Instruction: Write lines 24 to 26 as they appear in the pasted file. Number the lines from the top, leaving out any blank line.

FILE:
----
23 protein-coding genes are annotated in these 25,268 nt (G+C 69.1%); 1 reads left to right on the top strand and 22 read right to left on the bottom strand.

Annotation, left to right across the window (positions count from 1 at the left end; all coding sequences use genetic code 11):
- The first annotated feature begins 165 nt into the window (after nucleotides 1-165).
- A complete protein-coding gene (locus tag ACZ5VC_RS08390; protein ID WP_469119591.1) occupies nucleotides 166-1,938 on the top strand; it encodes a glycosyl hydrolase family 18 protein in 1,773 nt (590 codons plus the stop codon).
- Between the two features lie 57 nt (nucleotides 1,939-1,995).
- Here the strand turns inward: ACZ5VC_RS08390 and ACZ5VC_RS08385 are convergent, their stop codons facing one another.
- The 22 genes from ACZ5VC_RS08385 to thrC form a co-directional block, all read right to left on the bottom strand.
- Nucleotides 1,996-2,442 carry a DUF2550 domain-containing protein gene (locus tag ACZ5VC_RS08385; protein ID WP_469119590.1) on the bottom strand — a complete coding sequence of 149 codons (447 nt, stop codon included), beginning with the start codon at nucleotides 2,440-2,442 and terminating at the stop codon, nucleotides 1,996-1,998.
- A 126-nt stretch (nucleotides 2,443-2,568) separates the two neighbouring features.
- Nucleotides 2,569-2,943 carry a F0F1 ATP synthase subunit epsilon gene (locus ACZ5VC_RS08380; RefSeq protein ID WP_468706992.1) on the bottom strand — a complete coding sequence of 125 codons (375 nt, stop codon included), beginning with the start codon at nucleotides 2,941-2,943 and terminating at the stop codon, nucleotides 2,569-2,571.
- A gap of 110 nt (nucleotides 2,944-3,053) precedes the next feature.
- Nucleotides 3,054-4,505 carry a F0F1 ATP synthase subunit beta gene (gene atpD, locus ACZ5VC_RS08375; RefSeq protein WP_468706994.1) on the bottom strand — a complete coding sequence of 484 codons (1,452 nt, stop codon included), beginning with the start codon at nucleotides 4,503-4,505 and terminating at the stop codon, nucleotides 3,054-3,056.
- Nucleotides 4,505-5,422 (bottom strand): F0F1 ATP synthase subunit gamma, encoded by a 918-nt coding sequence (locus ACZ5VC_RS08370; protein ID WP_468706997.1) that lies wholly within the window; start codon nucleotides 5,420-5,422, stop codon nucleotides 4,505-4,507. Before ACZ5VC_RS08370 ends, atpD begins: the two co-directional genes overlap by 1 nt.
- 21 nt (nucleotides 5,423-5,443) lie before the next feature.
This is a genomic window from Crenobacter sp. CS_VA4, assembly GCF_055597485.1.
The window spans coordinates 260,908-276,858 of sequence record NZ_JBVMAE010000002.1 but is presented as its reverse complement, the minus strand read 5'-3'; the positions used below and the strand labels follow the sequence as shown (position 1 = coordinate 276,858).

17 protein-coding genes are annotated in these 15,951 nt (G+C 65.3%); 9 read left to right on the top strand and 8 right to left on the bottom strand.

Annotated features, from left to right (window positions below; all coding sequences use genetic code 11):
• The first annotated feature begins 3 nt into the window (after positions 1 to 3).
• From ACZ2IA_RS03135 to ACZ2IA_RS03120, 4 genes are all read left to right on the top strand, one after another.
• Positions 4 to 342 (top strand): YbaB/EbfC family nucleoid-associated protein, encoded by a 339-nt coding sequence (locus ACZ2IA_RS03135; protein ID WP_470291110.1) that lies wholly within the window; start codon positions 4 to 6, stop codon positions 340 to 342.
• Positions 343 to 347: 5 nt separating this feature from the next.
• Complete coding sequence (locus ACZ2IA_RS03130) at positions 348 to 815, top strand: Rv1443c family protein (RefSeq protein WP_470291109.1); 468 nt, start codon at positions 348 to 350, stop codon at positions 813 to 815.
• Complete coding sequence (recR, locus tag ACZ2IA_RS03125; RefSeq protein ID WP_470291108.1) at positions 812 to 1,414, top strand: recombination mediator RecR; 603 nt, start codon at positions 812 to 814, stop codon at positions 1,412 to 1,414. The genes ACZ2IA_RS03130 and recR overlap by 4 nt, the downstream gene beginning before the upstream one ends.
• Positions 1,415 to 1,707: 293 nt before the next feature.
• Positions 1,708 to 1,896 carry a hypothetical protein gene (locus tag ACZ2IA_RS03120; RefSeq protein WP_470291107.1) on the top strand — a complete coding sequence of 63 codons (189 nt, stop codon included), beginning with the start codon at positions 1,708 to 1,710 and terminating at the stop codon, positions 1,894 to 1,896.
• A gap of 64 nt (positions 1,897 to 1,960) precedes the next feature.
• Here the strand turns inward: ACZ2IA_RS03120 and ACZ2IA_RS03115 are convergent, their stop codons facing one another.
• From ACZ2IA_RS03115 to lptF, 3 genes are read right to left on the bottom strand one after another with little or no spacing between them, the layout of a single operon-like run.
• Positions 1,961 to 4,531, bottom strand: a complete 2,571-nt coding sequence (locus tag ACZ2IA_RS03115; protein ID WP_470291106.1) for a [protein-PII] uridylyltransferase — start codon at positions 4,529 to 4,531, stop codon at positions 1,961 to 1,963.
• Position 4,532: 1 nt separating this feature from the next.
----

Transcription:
• Complete coding sequence (recR, locus tag ACZ2IA_RS03125; RefSeq protein ID WP_470291108.1) at positions 812 to 1,414, top strand: recombination mediator RecR; 603 nt, start codon at positions 812 to 814, stop codon at positions 1,412 to 1,414. The genes ACZ2IA_RS03130 and recR overlap by 4 nt, the downstream gene beginning before the upstream one ends.
• Positions 1,415 to 1,707: 293 nt before the next feature.
• Positions 1,708 to 1,896 carry a hypothetical protein gene (locus tag ACZ2IA_RS03120; RefSeq protein WP_470291107.1) on the top strand — a complete coding sequence of 63 codons (189 nt, stop codon included), beginning with the start codon at positions 1,708 to 1,710 and terminating at the stop codon, positions 1,894 to 1,896.